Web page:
A barrel of laughs at the Beer & Cider Marketing Awards

 
Luke Graham
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Drinkers Visit The London Beer And Cider Festival
Bottoms up (Source: Getty)

Last Thursday night, the fourth annual Beer & Cider Marketing Awards took place, appropriately, in the Old Truman Brewery in Shoreditch – the hip part of London.


The event wasn’t to award the best-tasting brews or the most successful company, but to recognise the art, creativity, and innovation that goes into advertising alcohol.

This is a bigger challenge than you may think. There are almost 2,500 brewers in the country, while shops and bars are importing beers from the rest of the world.

Read more: Brewdog takes on the big dogs – will its advertising cut through?

Meanwhile, smaller brands are increasingly able to compete with corporate giants thanks to the internet boosting their chances of being discovered by drinkers.


Competition and choice are good for consumers, obviously, but combine this with the fact that more pubs are closing each year (since 2000, the number of pubs in the UK has dropped by 17 per cent, according to the British Beer & Pub Association) and you have a situation where the supply of booze is growing, but there are fewer places you can sell it.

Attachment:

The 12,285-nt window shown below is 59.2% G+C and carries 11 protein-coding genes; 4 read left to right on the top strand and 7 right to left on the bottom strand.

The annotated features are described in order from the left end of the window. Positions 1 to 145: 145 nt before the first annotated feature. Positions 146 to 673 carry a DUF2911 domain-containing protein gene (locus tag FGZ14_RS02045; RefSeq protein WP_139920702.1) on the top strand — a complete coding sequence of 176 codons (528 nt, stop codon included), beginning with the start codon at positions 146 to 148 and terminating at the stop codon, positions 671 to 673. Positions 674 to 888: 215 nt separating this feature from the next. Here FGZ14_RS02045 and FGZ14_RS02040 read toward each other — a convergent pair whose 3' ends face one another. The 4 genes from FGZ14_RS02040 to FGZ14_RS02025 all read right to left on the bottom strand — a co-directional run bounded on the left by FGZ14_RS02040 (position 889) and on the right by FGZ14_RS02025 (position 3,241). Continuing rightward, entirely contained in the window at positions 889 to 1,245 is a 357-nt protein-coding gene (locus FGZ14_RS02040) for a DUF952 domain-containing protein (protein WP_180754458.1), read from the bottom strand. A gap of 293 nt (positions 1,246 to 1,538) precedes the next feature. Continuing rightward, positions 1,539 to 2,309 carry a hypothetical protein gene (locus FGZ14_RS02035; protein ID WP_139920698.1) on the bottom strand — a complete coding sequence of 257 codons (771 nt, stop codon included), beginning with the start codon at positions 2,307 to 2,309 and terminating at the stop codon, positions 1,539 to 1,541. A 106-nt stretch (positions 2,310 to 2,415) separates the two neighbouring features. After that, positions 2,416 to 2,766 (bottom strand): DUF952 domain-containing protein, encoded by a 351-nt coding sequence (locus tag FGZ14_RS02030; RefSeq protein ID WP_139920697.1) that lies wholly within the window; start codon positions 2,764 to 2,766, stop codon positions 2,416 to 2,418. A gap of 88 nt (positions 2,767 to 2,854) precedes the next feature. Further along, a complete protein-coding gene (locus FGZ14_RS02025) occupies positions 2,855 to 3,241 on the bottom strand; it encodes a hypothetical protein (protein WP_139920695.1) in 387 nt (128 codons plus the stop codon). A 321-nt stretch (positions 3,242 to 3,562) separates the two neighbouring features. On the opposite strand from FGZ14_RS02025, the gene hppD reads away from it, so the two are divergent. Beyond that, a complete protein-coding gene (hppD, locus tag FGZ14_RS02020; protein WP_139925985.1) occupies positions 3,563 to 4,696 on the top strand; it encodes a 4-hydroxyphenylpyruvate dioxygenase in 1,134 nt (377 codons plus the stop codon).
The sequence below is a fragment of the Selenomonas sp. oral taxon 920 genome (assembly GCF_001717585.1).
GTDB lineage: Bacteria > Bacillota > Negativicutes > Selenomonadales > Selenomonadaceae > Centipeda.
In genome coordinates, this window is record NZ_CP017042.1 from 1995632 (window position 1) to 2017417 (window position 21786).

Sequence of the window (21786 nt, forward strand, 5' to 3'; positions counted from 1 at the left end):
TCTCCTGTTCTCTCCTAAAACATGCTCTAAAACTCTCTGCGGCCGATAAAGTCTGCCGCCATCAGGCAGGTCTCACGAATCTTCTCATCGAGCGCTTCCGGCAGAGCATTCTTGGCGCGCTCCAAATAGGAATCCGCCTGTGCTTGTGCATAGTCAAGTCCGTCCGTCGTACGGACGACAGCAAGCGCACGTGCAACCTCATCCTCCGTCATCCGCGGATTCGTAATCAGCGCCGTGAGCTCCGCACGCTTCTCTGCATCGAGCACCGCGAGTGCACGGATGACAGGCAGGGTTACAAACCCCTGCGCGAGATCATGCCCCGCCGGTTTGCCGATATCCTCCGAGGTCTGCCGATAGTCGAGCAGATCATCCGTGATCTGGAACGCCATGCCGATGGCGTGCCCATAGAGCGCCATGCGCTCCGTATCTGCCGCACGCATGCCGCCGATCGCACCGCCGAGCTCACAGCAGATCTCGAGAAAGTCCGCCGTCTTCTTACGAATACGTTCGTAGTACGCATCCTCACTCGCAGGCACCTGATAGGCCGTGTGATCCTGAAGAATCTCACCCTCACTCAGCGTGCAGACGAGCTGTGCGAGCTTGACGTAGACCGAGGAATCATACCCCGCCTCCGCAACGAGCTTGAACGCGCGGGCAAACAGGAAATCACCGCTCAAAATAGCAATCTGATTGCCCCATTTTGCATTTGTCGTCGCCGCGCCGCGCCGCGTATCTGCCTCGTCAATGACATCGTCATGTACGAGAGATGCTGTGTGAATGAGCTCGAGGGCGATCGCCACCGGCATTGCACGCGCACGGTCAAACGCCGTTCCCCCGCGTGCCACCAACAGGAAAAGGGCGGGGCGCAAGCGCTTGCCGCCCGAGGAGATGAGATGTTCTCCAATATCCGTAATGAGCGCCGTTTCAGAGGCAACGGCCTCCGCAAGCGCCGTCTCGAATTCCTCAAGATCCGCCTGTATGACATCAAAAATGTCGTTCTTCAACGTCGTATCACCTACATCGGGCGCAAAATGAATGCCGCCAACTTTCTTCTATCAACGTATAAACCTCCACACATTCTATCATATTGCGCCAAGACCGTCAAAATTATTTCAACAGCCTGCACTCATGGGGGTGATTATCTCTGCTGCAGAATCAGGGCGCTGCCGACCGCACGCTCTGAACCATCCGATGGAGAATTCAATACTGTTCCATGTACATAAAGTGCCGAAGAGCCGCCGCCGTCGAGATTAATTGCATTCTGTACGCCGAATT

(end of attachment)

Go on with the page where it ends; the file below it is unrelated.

It’s now harder than ever to get your beer into someone’s hand, so good marketing isn’t just handy, but essential for survival.

Which brings us back to the awards. Representatives from across the country, from big established names to craft beer makers and microbreweries, gathered under one roof to celebrate the industry and enjoy the free beer – I didn’t see any champagne or prosecco all night.

The big winner was St Austell Brewery, a Cornish brand founded in 1851 and the maker of Tribute Ale, which walked away with awards for best integrated campaign, best beer marketing of the year, and the grand prix.

But the night highlighted other key trends in the market.

First, the popularity of low or no alcoholic brews is growing, as more and more people look to moderate their drinking while still enjoying a good beer.

Small Beer Brewery, which makes beers of between 0.5 and 2.8 per cent proof, picked up a gong for best new launch, while Big Drop Brewing, which produces beers of less than 0.5 per cent proof, got the award for best targeting of alternative markets. Club Soda, a company which promotes “mindful drinking”, appeared on several award shortlists.

The other was the rising number of “beer sommeliers” – experts in critiquing booze and recommending food pairings. Half the people I spoke to had the qualification, or were planning to take a course to become “cider pommeliers”.

But the main thing the event showcased was the excitement within the industry, and the willingness to innovate as the market changes.

It’s a good time right now to be a fan of beer.

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